The 5.6-kilometre stretch of Anmin Road becomes a tunnel of cherry blossoms, and the banks of Yeojwa Stream are lined with cherry trees reflected in the waters. A traditional wooden bridge and yellow canola flowers along the river add to the colourful scene. At Gyeonghwa Station, an 800-metre stretch of cherry blossoms lines the tracks. Although the station is now disused, visitors still flock to the spot each spring and send petals flying.
Jinhae is home to a major South Korean naval base and an annual 10-day Military Parade Festival in early April coincides with the arrival of cherry blossoms. The festival honours Yi Sun-shin, a 16th-century naval commander whose heroism won him fame, and has grown in scale over the years; and today performances by the naval military band are joined by K-pop concerts, fireworks and a parade.
Some botanists believe that the ancestors of today’s ornamental cherry trees came from the Himalayas near China’s Yunnan province. Numerous regions offer beautiful displays, but the city best known for its blossoms is Wuhan and, thanks in part to its blooms, Wuhan University is said to be China’s most beautiful. Founded in 1893, the university’s architecture is a blend of Western and Chinese styles, set amid rolling hills and the East Lake.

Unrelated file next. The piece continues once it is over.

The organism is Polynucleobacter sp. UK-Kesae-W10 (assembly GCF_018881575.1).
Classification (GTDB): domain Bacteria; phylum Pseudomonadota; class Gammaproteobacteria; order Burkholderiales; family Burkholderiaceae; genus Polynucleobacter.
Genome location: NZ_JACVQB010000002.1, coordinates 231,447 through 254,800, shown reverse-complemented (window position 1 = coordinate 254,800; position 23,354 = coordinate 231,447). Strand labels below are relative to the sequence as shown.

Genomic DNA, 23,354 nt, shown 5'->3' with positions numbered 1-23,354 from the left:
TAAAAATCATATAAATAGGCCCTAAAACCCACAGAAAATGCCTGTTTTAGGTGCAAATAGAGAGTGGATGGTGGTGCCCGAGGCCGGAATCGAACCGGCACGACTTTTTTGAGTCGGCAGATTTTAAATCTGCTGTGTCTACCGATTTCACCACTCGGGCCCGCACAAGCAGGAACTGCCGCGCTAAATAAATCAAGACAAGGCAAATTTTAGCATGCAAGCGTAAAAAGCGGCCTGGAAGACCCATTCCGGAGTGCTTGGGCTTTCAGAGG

Each year in the middle of March, hundreds of thousands of visitors make their way to the school’s Luojia Hill for a panoramic view of the cherry gardens, where clusters of blossoms frame beautiful pavilions and crowds mingle under the canopy of flowers.
Although a peaceful spot today, the views reflect a tumultuous past. During the Second World War, the Japanese captured Wuhan and used the university as a base for its military operations in China. Homesick Japanese soldiers planted cherry saplings but when the war ended, the trees became a contentious issue. After the cooling of Sino-Japanese relations in the 1970s, Japan sent a gift of cherry blossom saplings to China as a sign of friendship. Some of the trees went to Wuhan, where they thrive to this day.